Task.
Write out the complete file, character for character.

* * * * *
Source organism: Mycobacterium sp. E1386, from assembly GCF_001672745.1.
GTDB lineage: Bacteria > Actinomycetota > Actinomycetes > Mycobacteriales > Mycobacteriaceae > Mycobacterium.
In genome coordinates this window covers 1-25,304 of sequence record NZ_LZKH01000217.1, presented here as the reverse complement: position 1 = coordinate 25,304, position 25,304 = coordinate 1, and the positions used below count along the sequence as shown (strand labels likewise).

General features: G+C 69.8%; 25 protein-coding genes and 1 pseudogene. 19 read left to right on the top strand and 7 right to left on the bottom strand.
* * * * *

Source organism: Mycobacterium sp. E1386, from assembly GCF_001672745.1.
GTDB lineage: Bacteria > Actinomycetota > Actinomycetes > Mycobacteriales > Mycobacteriaceae > Mycobacterium.
In genome coordinates this window covers 1-25,304 of sequence record NZ_LZKH01000217.1, presented here as the reverse complement: position 1 = coordinate 25,304, position 25,304 = coordinate 1, and the positions used below count along the sequence as shown (strand labels likewise).

General features: G+C 69.8%; 25 protein-coding genes and 1 pseudogene. 19 read left to right on the top strand and 7 right to left on the bottom strand.